Between Silos: Geneaology Project

19 September 2013

The Genealogy Project brings together a series of studies which explore a heritage of creative women and the embodiment of women in architectural spaces.

This project, curated by Lynda Simmons, was installed in room 3 in the Silo Gallery, and included 4 separate and revolving projection and audio projects;

1. He Whare Tangata: Inside the Womb.

Artist/team: Elisapeta Heta and Raukura Turei.

Medium:  Still images and audio.

He Whare Tangata: Inside the Womb documents and presents the stories of two inately female Maori interiors: the tiny wharenui Kahurangi Ki Maungawhau, a converted prefab, at Auckland Girls grammar School, and Ukaipō o Mahinārangi, the whare at Tapu te Ranga Marae, Island Bay, Wellington, which is a unique dedication to the female energy.

The audio interviews can be accessed here;

Kahurangi ki Maungawhau, recorded August 2013, edited by Elisapeta Heta at Reade Audio Ltd

Parehinetai (Pane) Sannyasi, recorded August 2013, edited by Elisapeta Heta at Reade Audio Ltd

Raukura Turei discusses this project in an interview and profile on her in issue 121 Feb/March 2015 of the Mana Magazine.

Elisapeta Heta also discusses this project in the context of her wider work in issue 122 April/May 2015 of the Mana Magazine.

2. The Whare in The Bush.

Artist / Team: Elisapeta Heta, Raukura Turei, Rebbeca Green, Ruby Watson

Medium:  Still images and video.

A collaborative project by four women architectural graduates, to design and build a 10 square metre cabin/whare from largely salvaged materials. They set out to discover what it meant to take on our traditionally masculine DIY culture as a collective of enthusiastic, 'under-experienced' and curious women, and pay homage to the can-do spirit of previous generations of building women. The title of the project refers to the iconic image which has dominated the New Zealand 'Timber Modern' style of the mid twentieth century, and which is discussed by Robin Skinner in his article of the same name. Projections onto the curved silo walls showed the process of design and construction of the project.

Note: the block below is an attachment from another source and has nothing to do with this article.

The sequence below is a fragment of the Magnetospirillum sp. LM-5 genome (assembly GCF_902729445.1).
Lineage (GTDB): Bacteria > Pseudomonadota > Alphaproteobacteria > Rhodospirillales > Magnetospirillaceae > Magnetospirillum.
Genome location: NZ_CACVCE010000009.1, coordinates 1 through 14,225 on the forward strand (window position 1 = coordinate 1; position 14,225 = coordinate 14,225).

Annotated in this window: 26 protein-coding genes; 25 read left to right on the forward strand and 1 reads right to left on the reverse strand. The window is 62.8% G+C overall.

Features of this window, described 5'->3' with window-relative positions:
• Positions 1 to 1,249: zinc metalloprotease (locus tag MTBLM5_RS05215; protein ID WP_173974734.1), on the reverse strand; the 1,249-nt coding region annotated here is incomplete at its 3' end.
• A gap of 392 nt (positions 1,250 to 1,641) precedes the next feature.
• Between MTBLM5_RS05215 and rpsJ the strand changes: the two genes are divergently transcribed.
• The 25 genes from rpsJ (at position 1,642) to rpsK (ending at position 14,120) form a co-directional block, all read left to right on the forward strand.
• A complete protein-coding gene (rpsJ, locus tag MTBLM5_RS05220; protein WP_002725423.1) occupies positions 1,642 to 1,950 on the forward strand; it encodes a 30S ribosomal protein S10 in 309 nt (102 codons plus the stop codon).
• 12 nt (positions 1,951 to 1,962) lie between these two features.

After project completion, an exhibition was held at AUT's St Paul's Gallery Three and a publication produced, both called Gentle Foundations.

3. The Grandmother Project.

Artist: Jordan McOnie

Medium: Video and audio.

Jordan McOnie, a Native Designer of the Kiowa Nation, brings to light stories from Pasifika and other indigenous elders through filmed interviews which unfold topics of orientation and dwelling in relation to lived tradition. Audio in Samoan, Maori, Tongan, English. (Note: A documentary is currently being made on The Grandmother Project, therefore the audio is under rights restrictions and the link is not available. We will notify when the documentary is completed.)

4. St Kevins Arcade.

Artist / Team: Lynda Simmons, Public Works Media.

Medium: Stills.

A photographic reinstallation of the interior atrium of St. Kevin’s Arcade, designed and built in the mid-20s by W.A Cummings. One of the earliest women in New Zealand's architectural history, Esther James, obtained her articles in the office of W.A Cummings and her intials are on some of the construction drawings for the internal shop facades. The cafe occupying the central atrium space, Alleluya Cafe, has been the unofficial office of the A+W•NZ team since its inception in 2011, and this project recreates this important space in the new temporary site of Architecture+Women•NZ, Silo Gallery.

5. Lupe

Artist / Team: Lynda Simmons, Shareena Sumeran.

Medium: Stills and audio

An account of Lupe, the Faletele at Unitec, which was named for the female partner of Matai-Tufuga Kaietiano Smith, the tufuga who built it. The faletele is adorned with the malu (tatau) designs from her legs, embedding her spirit into the building. The audio is from an interview with Jeremy Treadwell, who instigated the Unitec faletele project.